The Man Who Ousted Steve Jobs on Asia and Leadership
To many, John Sculley is famous for firing Steve Jobs from Apple in 1985. Now 74, the former Apple CEO and president at Pepsi spoke at the recent ITMA CIO Executive Summit in Singapore, sharing his views on the inner workings of company boards and the differing approaches to leading a business.
He also took time out to talk to Chee-Sing Chan, Group Editor of CFO Innovation sister publication Enterprise Innovation, and others in media about Asian talent, innovation and the key elements of effective modern leadership. Excerpts:
Having traveled and gained vast experience across the globe and in Asia, do you see any difference in how Asians approach entrepreneurship compared to the United States?
Actually I see a tremendous difference. I’d say in terms of sheer talent, it’s extraordinary how much talent there is in Asia. But while there are great success stories that are developing in Asia, on the other hand I also see a major limiting factor.
That factor is that the Asian model tends to be a very top-down model, where the education system looks for perfection. The graduates of universities in the Asian culture tend to be the best students in the class. But in the past, we have seen many leaders of the current leading high-tech companies often are college dropouts or have not been very successful students.
These individuals have been motivated by their desire and passion to change the rules. Whereas Asians play by the rules, the entrepreneurs from the West are all about breaking the rules. And this is a cultural issue; it’s not a talent issue.
And in your view does it require a democratic society to be a place that is conducive for innovation?
I don’t think innovation has much to do with democracy. In fact, I think that if you try to be too democratic, you’re going to be making compromises, because democracy is by nature a compromise-based system.
So if you want to have true innovation, you have to be prepared to do things and take risks and make choices and maybe fail and then try again.
When we talk about breaking the rules, someone’s got to ultimately make that critical decision. You can’t turn it out to everybody to vote on it. So I’m not a big fan of a democratic process in terms of running a high-tech business.
If you look at the really successful innovators in the industry, I’d say the person closest to Steve Jobs in terms of who’s the next Steve Jobs . . . The only person I’ve seen so far is Jeff Bezos. He takes big risks, he can make the decisions, he’s very smart, people believe in what he’s doing, and Amazon is just an incredibly creative type of company.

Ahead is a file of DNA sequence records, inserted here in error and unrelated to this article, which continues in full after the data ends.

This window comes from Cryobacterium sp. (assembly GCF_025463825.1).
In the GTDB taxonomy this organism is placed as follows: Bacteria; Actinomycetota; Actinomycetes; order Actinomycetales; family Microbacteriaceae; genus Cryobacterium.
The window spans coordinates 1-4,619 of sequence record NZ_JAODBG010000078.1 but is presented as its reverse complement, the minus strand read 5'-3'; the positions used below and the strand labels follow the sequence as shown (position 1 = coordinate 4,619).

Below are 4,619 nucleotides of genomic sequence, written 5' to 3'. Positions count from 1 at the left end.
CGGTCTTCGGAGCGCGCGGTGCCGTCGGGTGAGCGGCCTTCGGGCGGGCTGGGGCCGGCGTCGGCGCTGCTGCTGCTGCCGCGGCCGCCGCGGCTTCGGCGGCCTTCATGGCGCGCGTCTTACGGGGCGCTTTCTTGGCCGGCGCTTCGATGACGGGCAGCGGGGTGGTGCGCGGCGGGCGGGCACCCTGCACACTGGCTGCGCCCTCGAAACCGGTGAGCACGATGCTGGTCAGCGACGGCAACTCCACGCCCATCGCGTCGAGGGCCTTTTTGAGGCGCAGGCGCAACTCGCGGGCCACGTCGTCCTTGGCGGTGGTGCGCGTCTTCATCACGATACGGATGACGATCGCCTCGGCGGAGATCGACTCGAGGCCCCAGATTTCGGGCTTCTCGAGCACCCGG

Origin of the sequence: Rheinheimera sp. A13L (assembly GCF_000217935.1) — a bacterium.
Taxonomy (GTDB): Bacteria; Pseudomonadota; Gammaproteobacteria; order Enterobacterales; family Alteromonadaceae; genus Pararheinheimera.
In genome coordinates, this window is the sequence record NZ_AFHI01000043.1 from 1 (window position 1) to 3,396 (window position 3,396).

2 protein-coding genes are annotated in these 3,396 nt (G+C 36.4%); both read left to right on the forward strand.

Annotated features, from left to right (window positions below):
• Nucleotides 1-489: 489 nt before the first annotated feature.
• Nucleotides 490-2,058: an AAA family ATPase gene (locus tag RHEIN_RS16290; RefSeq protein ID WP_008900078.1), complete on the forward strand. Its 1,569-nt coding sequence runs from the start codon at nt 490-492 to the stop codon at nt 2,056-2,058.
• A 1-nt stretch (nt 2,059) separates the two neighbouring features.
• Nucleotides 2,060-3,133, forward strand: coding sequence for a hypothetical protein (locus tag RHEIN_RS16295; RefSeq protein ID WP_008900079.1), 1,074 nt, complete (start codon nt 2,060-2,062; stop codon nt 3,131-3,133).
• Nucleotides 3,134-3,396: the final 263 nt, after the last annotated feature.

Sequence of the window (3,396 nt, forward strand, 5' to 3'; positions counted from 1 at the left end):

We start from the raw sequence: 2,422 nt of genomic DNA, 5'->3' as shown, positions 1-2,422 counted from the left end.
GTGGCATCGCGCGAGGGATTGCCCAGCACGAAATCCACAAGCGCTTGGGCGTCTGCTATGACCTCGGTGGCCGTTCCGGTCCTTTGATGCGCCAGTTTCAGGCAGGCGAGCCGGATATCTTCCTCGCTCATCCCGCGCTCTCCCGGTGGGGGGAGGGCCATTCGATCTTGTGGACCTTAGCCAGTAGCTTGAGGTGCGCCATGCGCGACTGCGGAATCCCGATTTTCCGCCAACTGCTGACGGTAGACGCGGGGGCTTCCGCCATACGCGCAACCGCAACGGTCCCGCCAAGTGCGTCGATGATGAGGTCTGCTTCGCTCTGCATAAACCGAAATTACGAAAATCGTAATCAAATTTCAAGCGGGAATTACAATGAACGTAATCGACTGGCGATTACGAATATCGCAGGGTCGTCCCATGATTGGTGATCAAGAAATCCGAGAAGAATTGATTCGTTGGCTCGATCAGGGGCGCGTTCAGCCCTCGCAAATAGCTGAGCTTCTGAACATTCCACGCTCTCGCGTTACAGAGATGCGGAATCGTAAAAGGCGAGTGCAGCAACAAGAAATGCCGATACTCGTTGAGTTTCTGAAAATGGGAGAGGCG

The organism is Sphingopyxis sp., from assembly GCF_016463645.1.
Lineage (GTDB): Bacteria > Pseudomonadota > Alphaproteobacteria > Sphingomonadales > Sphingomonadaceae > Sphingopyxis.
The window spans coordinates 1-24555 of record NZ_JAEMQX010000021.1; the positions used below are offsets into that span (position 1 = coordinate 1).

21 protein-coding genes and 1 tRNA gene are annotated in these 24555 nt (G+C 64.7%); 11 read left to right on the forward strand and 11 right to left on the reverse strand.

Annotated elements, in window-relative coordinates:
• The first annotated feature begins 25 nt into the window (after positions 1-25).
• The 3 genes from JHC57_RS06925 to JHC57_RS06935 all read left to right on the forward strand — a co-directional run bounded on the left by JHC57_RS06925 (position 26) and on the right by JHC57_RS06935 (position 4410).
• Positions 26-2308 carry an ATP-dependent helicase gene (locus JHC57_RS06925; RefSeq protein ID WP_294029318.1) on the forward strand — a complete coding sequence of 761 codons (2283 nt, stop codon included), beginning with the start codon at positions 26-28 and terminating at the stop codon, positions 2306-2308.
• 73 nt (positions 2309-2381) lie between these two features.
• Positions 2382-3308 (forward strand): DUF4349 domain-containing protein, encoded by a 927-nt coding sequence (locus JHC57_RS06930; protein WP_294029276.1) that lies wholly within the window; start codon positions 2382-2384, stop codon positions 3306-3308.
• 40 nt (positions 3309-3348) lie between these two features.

You come to Singapore often, and you have a business partner here. What’s your take on Singapore? What more can it do to make it a little closer to Silicon Valley in terms of innovation?
Well, Singapore is successful in so many ways. Anybody who has ever been here comes away with nothing but admiration for what Singapore has accomplished. The key word I would attach to Singapore is adaptability. Singapore has always been able to adapt to whatever the greatest opportunity or challenges happen to be.
Plus you have benefited from extraordinary leadership. I don’t know of any country in the world that has had such consistently strong leadership over so many decades as Singapore has. So as much as Singapore is admired, I don’t think anyone’s figured out how to actually replicate it.
It’s so good, but it’s also so dependent upon the leaders who have created it and the system that it is built upon. It’s built on a system that you couldn’t bring to the United States.
In our democratic system [in the United States], it’s all about compromise. Our system is based on special interests; we do things, which I would call legally corrupt.
But does the Singapore system help in innovation and the development of entrepreneurs?
I think if there’s a weakness in Singapore, it’s there. Because you have a system that has been so successful and at the same time is based on a disciplined set of rules, you can often miss out on the creative leap.
Innovation comes from the creative disruption that comes from a messy system like we have [in the US]. There’s something advantageous about a messy system, and we have a messy system. You have a disciplined system, and so that’s the tradeoff.
Do you think Silicon Valley will be hard to replicate anywhere else?
Not necessarily. It’s a lot easier to replicate it today than it was at any time in the past. The reason is that people don’t have to live all in the same place to go and build successful companies.
I work virtually. I’m in constant communications with everybody I need to be and I can do it all remotely. That would have been unheard of a decade ago. I really think that, maybe for the first time, it’s going to be possible to replicate a significant part of Silicon Valley because of this virtualization.